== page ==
Godfrey lived in the twelfth century. He received his education from the monks of Mont-Saint-Quentin. Godfrey became a monk and a priest. He was chosen to be abbot of the monastery in Champagne, France. The monastery was run-down and only six monks remained. The monks liked Godfrey. They realized that he was a holy man. They admitted that he could help them find again the joy of a self-sacrificing life. In a short while, the community was fervent and new candidates joined them. The abbey of Champagne became a center of prayer and spiritual joy.
Eventually, their abbot was consecrated an archbishop. He was given the well-known diocese of Rheims, France. He felt bad to leave the small monastery. He knew, though, that the Lord wanted him to reach out to the people of Rheims as well. He still lived like a simple monk. His house was poor but clean. His food was plain. Once in a while, his cook prepared food that seemed to him too fancy. Godfrey would wait until the cook was out on errands. Then he would call in the poor people who lived nearby. He would give them the food to take home to their families.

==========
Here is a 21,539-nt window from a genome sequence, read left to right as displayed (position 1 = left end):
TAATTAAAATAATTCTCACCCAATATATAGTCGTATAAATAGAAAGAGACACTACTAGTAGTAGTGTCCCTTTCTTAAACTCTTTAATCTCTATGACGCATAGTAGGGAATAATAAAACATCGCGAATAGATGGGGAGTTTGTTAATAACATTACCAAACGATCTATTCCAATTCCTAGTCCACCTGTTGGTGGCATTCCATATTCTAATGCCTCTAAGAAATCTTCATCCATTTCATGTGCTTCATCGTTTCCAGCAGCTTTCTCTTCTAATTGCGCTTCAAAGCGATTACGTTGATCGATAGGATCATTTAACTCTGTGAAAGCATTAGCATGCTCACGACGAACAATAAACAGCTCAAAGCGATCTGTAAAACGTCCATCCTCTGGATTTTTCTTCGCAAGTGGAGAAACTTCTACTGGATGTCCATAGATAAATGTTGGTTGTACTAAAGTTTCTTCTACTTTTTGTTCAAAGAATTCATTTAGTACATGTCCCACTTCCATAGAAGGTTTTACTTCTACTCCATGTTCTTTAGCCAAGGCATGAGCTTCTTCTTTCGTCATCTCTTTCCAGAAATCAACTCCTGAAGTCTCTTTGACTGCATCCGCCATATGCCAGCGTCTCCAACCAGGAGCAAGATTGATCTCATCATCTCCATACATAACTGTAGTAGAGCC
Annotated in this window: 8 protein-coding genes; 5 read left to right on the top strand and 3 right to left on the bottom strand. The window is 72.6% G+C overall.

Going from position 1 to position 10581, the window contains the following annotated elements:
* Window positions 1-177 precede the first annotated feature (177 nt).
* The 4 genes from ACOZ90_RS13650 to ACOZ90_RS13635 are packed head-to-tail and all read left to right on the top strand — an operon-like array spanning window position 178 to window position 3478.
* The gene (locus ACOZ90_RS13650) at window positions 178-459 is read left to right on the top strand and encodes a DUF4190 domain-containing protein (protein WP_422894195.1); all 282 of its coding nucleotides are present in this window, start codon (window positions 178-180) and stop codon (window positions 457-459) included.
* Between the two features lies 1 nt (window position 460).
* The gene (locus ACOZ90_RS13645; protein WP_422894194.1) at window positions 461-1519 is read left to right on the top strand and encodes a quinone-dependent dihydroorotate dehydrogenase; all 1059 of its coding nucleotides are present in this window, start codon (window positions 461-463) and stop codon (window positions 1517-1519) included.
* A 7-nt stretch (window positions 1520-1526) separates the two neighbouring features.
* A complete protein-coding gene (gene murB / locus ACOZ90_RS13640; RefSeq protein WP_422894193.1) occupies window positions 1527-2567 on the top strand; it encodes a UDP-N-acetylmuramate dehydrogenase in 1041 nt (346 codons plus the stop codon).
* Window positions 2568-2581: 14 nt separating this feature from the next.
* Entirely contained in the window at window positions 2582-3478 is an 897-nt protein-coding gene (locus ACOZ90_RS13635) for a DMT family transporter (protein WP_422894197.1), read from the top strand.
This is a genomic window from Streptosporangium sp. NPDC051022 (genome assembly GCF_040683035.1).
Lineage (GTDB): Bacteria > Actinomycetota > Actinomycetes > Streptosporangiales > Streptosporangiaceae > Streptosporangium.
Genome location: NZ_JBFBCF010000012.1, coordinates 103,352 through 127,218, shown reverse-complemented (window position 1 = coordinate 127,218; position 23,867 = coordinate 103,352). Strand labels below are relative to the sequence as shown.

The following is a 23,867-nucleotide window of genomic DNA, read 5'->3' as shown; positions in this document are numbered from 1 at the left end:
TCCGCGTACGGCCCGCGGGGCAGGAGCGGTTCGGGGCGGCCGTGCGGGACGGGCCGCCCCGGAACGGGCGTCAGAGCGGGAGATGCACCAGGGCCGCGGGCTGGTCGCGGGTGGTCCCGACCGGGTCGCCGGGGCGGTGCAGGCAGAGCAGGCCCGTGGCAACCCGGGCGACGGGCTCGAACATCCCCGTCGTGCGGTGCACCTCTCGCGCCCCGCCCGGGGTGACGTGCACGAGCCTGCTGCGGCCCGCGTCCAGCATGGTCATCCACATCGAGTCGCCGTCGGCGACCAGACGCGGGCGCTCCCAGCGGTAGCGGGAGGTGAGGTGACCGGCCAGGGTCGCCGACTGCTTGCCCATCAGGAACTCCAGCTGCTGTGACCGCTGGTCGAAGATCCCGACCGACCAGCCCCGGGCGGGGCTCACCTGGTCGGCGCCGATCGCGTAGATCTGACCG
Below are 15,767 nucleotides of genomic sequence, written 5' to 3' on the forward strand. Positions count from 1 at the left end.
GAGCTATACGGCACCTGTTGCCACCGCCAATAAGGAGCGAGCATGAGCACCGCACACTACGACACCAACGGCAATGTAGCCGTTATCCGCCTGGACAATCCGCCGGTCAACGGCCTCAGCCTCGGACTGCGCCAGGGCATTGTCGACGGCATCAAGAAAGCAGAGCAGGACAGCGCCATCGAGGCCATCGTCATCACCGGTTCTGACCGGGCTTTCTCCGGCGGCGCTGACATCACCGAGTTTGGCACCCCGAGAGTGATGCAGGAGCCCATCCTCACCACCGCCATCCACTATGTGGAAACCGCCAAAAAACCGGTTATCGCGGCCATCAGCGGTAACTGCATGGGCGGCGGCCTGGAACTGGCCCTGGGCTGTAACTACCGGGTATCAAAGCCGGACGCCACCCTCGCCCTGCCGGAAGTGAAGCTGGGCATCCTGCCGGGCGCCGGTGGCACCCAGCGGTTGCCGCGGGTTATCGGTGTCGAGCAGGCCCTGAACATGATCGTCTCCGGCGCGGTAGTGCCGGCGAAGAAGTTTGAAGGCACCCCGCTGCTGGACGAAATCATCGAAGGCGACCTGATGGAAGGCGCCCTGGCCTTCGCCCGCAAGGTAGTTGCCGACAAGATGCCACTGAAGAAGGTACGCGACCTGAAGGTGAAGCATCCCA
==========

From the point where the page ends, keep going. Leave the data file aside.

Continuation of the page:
Archbishop Godfrey suffered because of the abuses in his diocese. Some things going on were very wrong. When Godfrey tried to correct those involved, his corrections were resented at times. One person even tried to kill him. It was then that Godfrey wondered if he was doing more harm than good. But people with good will appreciated and loved him. Before he could resign, he died. It was November, 1115.
Sometimes even our best efforts can draw the resentment of others. At these times, we can find our strength to carry on in the example of Jesus, in whose footsteps Godfrey so closely followed.